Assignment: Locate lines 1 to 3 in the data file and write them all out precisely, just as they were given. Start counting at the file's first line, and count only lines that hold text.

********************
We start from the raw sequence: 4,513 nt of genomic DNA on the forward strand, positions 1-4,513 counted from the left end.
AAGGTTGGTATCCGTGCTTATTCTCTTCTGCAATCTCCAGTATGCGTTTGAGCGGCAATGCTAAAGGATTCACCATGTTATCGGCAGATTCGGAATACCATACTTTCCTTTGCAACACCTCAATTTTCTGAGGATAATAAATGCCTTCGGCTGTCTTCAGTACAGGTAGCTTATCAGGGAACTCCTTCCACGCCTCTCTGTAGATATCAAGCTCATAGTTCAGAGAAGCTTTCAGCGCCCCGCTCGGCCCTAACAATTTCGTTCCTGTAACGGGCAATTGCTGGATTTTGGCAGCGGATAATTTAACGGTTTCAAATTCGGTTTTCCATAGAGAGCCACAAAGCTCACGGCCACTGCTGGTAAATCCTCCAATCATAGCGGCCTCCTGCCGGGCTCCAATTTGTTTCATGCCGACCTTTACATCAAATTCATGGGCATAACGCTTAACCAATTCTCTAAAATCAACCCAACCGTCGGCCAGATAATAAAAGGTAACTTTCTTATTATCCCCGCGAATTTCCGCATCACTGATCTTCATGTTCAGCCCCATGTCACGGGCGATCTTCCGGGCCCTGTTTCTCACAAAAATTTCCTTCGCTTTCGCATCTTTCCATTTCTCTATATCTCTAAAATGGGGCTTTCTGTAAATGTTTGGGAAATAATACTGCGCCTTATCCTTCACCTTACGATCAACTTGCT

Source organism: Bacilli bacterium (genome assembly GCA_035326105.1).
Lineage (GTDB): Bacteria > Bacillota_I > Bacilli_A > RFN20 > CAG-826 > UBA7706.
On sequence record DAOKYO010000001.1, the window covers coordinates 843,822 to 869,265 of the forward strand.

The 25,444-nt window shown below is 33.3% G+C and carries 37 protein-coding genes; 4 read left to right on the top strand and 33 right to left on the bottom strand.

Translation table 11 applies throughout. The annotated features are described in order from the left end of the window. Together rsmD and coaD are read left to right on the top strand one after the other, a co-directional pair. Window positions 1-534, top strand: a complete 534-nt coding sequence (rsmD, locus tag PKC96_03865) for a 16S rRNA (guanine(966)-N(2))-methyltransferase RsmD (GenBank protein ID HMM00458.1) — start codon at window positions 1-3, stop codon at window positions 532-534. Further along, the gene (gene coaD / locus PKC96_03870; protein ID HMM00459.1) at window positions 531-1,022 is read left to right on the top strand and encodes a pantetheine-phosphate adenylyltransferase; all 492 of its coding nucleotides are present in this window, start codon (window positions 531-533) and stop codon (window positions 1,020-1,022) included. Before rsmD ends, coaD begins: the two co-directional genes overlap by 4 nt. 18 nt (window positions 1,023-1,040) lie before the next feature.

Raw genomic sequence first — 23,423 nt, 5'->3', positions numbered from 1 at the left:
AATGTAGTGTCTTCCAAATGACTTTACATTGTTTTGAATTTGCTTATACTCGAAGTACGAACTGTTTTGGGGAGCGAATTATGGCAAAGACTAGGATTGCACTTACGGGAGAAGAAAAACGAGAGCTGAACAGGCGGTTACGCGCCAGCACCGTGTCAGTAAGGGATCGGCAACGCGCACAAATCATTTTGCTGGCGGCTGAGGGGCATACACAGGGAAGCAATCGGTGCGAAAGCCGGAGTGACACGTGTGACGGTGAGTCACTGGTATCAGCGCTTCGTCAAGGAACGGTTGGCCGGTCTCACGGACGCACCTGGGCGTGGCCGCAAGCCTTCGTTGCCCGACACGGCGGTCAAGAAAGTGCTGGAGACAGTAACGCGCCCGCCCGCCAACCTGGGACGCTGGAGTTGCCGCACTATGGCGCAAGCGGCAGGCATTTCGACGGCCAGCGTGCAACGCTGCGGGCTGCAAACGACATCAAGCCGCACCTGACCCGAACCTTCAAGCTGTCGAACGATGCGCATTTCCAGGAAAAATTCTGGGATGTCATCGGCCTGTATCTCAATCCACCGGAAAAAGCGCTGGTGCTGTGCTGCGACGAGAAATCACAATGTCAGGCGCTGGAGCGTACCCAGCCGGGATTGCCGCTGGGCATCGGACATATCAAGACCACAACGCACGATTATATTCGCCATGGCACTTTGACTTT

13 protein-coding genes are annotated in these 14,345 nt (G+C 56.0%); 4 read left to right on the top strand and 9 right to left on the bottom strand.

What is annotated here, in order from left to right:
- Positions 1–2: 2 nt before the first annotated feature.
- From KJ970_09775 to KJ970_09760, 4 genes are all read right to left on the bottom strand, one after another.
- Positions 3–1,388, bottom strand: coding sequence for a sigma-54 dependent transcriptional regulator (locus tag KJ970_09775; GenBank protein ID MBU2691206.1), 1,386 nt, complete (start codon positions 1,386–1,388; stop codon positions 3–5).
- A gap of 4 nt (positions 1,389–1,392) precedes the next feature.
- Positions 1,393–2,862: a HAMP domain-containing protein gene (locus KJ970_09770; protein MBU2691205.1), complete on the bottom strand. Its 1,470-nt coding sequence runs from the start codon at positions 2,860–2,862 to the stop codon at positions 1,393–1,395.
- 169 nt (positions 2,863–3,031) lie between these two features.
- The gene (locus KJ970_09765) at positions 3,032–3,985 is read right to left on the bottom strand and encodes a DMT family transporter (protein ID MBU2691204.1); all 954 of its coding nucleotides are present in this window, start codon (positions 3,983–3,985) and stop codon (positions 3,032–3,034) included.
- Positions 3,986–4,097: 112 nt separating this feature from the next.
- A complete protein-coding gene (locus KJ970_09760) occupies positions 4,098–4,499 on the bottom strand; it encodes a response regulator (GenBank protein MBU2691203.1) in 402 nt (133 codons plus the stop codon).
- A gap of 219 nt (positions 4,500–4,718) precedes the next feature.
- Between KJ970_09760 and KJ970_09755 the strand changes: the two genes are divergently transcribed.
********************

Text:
We start from the raw sequence: 4,513 nt of genomic DNA on the forward strand, positions 1-4,513 counted from the left end.
AAGGTTGGTATCCGTGCTTATTCTCTTCTGCAATCTCCAGTATGCGTTTGAGCGGCAATGCTAAAGGATTCACCATGTTATCGGCAGATTCGGAATACCATACTTTCCTTTGCAACACCTCAATTTTCTGAGGATAATAAATGCCTTCGGCTGTCTTCAGTACAGGTAGCTTATCAGGGAACTCCTTCCACGCCTCTCTGTAGATATCAAGCTCATAGTTCAGAGAAGCTTTCAGCGCCCCGCTCGGCCCTAACAATTTCGTTCCTGTAACGGGCAATTGCTGGATTTTGGCAGCGGATAATTTAACGGTTTCAAATTCGGTTTTCCATAGAGAGCCACAAAGCTCACGGCCACTGCTGGTAAATCCTCCAATCATAGCGGCCTCCTGCCGGGCTCCAATTTGTTTCATGCCGACCTTTACATCAAATTCATGGGCATAACGCTTAACCAATTCTCTAAAATCAACCCAACCGTCGGCCAGATAATAAAAGGTAACTTTCTTATTATCCCCGCGAATTTCCGCATCACTGATCTTCATGTTCAGCCCCATGTCACGGGCGATCTTCCGGGCCCTGTTTCTCACAAAAATTTCCTTCGCTTTCGCATCTTTCCATTTCTCTATATCTCTAAAATGGGGCTTTCTGTAAATGTTTGGGAAATAATACTGCGCCTTATCCTTCACCTTACGATCAACTTGCT

Source organism: Bacilli bacterium (genome assembly GCA_035326105.1).